Hi. Remember Me?
It’s been just over a month since I published my last blog post.
To my massive audience (of ~3) regular readers, I apologize for the communications blackout. You see, I had to take a bit of time off to actually practice what I’ve been preaching in the past year.
That’s right: I left my job. I became a job seeker. And I’m happy to say that I’ve started a great new job with a fantastic new company.
So what has my recent experience reinforced to me?
- Don’t count on a simple resume submission to land you a new job. I interviewed for 10 positions during my search. Of those, only one was the result of a straight resume submission through an applicant tracking system. You must employ a hybrid approach in your job search.
- Speaking of applicant tracking systems…wow, what a mess. I used this opportunity to ‘secret shop’ a number of companies by applying for jobs just to see what different applicant tracking systems were like. Most are horrible-massive time sinks that require page after page of information to be entered (even though it could be parsed from a resume or scraped from a LinkedIn or Facebook profile). Only a very few allowed you to express interest by submitting a resume, applying with LinkedIn, and verifying a little bit of contact information. To those companies, I say congrats–you win.
- Companies don’t follow up. In this secret shop process (okay, not so secret as I was using my own resume and contact info!), I applied to over 50 different positions with companies all across the U.S. Of those 50+, I received updates on my candidacy (closed the requisition/declined to move me forward) from five. (Yes, 5.) Recruiting departments everywhere: This matters to candidates. Fix it.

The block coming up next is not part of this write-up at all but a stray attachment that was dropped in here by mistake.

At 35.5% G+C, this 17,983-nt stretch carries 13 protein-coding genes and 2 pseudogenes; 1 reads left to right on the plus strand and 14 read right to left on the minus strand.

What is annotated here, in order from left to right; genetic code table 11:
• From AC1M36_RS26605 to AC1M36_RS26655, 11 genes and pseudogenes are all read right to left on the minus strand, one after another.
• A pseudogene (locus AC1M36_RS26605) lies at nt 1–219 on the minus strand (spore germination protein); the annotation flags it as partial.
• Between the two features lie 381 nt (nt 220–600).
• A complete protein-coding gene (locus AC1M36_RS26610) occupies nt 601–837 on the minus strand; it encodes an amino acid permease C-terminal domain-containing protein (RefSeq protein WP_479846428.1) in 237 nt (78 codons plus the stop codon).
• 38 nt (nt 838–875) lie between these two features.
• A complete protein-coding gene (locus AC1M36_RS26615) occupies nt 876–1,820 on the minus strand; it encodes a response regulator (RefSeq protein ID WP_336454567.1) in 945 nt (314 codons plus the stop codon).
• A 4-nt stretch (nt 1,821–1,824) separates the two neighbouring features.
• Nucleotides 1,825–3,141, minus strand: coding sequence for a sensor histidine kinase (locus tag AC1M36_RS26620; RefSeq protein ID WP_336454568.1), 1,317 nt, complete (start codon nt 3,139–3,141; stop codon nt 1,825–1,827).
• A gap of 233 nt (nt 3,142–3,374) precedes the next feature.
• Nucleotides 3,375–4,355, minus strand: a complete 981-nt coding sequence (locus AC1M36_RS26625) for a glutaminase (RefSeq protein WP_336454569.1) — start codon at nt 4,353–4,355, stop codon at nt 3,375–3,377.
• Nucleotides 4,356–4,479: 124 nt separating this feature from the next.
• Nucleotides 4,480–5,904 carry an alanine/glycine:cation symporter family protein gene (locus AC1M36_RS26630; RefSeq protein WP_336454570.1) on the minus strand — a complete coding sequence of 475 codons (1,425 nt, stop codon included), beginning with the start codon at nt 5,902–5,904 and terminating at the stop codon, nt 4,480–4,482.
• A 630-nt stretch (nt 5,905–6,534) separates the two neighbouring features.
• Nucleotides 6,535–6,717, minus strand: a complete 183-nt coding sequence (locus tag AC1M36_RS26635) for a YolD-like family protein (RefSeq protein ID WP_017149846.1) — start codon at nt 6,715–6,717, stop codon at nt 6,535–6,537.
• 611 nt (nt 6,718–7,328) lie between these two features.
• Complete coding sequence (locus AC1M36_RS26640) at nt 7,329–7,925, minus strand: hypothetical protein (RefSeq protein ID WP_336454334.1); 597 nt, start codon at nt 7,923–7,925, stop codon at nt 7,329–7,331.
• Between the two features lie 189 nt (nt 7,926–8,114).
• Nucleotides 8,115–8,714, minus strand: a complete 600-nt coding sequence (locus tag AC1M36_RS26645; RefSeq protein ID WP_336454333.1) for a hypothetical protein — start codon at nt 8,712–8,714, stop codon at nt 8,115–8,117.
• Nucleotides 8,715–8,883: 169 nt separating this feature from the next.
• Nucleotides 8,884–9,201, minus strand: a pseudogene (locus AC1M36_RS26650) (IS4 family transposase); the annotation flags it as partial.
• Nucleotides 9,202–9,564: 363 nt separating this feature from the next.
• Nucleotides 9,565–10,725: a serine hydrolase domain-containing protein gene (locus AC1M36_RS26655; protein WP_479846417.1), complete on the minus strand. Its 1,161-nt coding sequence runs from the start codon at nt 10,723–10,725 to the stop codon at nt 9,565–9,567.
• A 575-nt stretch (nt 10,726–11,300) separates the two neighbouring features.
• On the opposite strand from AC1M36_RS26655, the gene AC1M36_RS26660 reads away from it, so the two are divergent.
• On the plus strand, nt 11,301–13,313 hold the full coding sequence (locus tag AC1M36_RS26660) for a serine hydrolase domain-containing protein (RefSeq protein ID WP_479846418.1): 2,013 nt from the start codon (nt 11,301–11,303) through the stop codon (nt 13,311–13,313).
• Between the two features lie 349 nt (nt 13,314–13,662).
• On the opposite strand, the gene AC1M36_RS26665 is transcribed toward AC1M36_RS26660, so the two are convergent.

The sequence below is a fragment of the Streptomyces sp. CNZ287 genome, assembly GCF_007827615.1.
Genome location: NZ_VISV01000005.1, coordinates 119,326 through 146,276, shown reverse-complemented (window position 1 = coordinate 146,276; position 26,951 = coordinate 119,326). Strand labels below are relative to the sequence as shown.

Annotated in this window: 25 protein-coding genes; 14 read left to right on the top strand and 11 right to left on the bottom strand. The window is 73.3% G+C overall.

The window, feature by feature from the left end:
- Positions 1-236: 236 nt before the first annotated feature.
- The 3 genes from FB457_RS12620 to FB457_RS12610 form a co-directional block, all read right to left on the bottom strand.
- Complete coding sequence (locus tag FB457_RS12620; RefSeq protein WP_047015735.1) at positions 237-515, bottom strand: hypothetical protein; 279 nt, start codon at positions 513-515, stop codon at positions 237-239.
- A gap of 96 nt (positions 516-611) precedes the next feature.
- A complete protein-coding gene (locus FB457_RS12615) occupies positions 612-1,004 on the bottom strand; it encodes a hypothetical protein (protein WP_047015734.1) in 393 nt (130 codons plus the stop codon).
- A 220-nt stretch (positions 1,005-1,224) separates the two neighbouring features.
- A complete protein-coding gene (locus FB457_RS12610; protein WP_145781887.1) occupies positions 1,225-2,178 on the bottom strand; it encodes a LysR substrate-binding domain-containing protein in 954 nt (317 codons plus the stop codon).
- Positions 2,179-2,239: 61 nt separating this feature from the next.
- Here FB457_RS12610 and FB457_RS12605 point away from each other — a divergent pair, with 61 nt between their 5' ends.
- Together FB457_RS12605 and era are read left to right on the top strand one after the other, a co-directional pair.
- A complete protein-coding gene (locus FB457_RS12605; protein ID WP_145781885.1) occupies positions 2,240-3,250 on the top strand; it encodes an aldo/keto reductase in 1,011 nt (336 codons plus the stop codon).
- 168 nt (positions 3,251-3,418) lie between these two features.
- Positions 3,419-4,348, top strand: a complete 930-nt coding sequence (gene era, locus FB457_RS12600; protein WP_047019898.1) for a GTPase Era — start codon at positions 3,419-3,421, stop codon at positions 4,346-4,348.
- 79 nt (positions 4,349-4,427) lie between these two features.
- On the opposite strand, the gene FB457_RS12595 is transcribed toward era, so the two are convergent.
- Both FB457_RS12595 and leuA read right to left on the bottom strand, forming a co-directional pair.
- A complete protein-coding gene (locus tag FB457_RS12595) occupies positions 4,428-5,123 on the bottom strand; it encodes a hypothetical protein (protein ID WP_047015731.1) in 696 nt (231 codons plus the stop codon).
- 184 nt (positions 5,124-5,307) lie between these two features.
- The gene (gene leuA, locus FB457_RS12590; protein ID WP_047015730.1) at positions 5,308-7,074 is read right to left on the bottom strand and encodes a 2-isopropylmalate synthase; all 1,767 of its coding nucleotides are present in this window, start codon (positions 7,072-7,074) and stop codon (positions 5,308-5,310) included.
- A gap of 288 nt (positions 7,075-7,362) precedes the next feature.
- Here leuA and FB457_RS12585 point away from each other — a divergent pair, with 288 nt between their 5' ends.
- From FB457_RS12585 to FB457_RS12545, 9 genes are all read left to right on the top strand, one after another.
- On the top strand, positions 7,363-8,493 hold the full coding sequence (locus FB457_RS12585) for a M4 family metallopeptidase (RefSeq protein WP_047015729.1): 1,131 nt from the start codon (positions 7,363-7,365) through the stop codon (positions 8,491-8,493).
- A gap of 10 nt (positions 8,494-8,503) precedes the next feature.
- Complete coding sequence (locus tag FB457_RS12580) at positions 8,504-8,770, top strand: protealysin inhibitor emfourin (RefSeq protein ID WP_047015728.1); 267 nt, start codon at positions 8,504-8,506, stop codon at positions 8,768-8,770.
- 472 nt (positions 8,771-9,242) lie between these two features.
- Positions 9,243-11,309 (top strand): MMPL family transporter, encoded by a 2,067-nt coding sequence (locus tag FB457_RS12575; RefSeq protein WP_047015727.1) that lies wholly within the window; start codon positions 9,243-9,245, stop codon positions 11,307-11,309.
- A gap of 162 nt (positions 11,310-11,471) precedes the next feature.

- Your network is massively valuable. Grow it. Nurture it. Do good things for the people in it. All of the compelling opportunities I’ve seriously considered have come through people in my network. I have been continually astonished and humbled by how many people were willing to help me–by connecting me with other people in their company, introducing me to other leaders/decision makers in their network, or reaching out to discuss a possible opportunity. I seriously cannot thank them all enough (for those in my network who helped me out and are reading this now, I’ll say it again: THANK YOU!), and am keeping a list of those to whom I now owe a big favor in return.
- Don’t let your foot come off the gas pedal. It can be easy to lose the focus that is driven by leaving (or losing) a job before you have your next one. Do whatever you have to sustain that focus and drive. Work out regularly. Get out of the house and work in a coffee shop or library each day. Make networking appointments each day of the week, ideally in person. Volunteer your time. Teach yourself something new.
I’m excited about what comes next, and to get back to blogging. Thanks for sticking around.